Church of the Epiphany is opening its doors for shelter space through July

Phtoto of the church building. A sign in front of it says "The Church of the Epiphany, Episcopal/Anglican, All are welcome!"

Photo by Eric Falquero

The Church of the Epiphany will soon be opening up its Parish Hall and Mission Center as a low-barrier shelter space through at least July. The space will be able to host up to 35 individuals and will be open daily from 6 p.m. to 6 a.m.

At the start of the COVID-19 pandemic, the District of Columbia saw a rapid spread of the virus throughout all communities, particularly in congregate shelters, in which common spaces are shared and social distancing is a challenge. Despite health concerns, congregate shelters have been “packed,” according to the church’s rector, Rev. Glenna Huber. At an April 23 briefing, D.C. Department of Human Services officials said 73% of available beds for men and 75% of available beds for women were being consistently used. While the city has leased four hotels to provide roughly 800 people with non-congregate beds, the need persists for more safe spaces to socially distance. 

[Disclaimer: Street Sense Media also rents office space from the church]

The Downtown D.C. Business Improvement District (BID), a nonprofit organization that provides capital improvements and resources for downtown D.C. and operates the city’s downtown day services center, approached Epiphany in late February and early March for shelter space. They had contacted five downtown-area churches to help with the overflow, according to Huber. “Shelter space was really at a premium, and they had run out,” she said.

[Read more: Navigating homeless services is complicated. A new downtown center makes many of them available in one place]

The BID worked with the Department of Human Services throughout March to work out logistics to open the shelter in April. Huber said that things are “currently on hold because of some funding issues” with the city and that the church will welcome guests on May 10. Given the size of the rooms, guests will be able to safely distance themselves at least six feet apart.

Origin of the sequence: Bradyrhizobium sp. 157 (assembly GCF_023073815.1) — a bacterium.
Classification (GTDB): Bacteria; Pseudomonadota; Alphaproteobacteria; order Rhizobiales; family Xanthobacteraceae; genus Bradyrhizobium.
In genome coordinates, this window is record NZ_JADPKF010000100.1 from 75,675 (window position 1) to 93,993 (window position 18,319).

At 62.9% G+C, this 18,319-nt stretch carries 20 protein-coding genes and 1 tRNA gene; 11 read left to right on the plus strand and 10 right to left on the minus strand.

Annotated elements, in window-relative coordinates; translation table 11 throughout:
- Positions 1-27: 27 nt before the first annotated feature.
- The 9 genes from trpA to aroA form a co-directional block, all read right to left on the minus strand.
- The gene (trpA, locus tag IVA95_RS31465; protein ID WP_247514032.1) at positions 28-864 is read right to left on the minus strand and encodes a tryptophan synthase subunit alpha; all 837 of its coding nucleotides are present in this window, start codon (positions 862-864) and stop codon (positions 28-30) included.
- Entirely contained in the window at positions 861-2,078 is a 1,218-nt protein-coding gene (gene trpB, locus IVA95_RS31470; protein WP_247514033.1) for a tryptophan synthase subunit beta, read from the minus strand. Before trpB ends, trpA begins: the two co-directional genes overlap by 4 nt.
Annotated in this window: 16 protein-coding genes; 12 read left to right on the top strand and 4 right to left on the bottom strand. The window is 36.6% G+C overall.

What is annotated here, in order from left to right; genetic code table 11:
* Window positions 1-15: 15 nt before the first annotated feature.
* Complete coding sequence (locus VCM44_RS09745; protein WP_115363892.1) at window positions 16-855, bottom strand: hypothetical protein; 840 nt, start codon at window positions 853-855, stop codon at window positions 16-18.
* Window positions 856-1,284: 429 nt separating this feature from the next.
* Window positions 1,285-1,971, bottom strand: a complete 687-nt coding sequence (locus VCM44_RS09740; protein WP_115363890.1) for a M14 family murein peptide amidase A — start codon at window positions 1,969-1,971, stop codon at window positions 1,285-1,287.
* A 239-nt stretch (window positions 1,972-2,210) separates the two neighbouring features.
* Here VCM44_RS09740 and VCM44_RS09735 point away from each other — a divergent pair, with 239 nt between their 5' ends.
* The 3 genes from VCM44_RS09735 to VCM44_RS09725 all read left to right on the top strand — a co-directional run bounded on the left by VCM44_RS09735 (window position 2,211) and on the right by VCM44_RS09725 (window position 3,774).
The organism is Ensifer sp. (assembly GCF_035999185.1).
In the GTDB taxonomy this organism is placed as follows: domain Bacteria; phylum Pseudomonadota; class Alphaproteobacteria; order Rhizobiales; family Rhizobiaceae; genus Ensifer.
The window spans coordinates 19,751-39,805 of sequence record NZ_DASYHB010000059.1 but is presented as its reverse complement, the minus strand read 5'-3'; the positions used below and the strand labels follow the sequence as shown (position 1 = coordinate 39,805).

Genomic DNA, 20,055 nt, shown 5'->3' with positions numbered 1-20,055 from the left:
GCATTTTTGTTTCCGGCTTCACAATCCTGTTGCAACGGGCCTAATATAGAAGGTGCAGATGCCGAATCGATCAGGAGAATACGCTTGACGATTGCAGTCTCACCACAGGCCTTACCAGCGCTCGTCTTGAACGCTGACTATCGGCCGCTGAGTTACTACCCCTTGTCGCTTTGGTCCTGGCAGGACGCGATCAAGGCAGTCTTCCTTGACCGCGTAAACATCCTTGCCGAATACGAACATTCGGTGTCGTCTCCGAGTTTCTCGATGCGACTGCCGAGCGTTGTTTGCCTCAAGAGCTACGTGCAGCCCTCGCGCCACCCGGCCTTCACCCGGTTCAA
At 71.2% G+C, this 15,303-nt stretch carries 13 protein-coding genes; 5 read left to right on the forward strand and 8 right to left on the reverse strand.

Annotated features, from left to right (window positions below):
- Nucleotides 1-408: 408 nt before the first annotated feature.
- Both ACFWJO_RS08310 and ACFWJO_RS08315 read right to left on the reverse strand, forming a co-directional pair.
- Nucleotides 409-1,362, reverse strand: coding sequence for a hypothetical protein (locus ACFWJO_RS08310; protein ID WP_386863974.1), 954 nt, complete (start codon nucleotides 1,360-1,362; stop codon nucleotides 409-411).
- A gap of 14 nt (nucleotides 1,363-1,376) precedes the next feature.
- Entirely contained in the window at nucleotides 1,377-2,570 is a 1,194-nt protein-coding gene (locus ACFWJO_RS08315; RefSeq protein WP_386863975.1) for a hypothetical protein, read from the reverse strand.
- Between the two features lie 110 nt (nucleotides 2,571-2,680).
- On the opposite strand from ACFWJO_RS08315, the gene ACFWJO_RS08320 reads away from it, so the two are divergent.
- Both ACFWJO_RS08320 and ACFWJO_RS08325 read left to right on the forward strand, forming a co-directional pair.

At the beginning of the month, DHS again pushed back the start date for shelter operations, which are now anticipated to begin Monday, May 17.

The District’s “hypothermia season” ended on March 31, which usually means shelter capacities change as recreation centers that serve as overnight shelters during the winter to guarantee D.C.’s legal right to shelter on cold nights will no longer be used for this purpose. 

Many rec centers have been used as emergency shelters since the start of the pandemic, defying the typical November – March hypothermia season. As of April, the Salvation Army and Kennedy Recreation Center are still operating as emergency shelter spaces. However, Mayor Bowser announced that indoor recreation centers can reopen at 50% capacity starting May 1. As the weather warms, more people receive the vaccine, and COVID-19 restrictions continue to ease up, these facilities may become more in demand.

[Read more: ANC calls on DHS to improve hypothermia season shelter accommodations] 

Any form of congregate shelter will continue to pose a risk. A new MIT study published on April 27 found that the time spent in a shared space and the quality of air ventilation and filtration — not distancing by six feet — is what determines the likelihood of transmitting the virus through respiratory droplets exhaled by an infected person. (This data does not include larger droplets involved in coughing or sneezing, and the chance of transmission was still drastically reduced by wearing masks.) Distance does matter, but the study showed the risk is the same at six feet that it is as far as 60 feet away when air is shared in an enclosed space. 

The Department of Human Services has been making vaccines available to shelter residents since the beginning of February and to unsheltered people via pop-up clinics since the end of March.

Epiphany has long provided outreach services for the District’s homeless community through providing meals and necessities at its Sunday “Welcome Table,” holding weekly sessions on empowering the homeless community, and hosting a Street Church event at Franklin Park on Tuesdays. “It’s just part of our mission and our understanding of the gospel message to love your neighbor as yourself,” Huber said, “In downtown D.C., a large group of our neighbors are without shelter. So how could we not respond to that?”

[Read more: This shopping-cart church brings the sacred to the streets]

While the shelter is guaranteed to be open through July, Epiphany has kept open the possibility of running the shelter for longer. However, Huber said, the church hopes that in this budget cycle, Mayor Bowser will prioritize housing and shelter so that this space “doesn’t become a necessity.”

UPDATE (05.03.2021)

This article has been updated to include the new expected start date for shelter operations at Epiphany.

Issues |Shelters

Region |Downtown|Northwest|Ward 2|Washington DC

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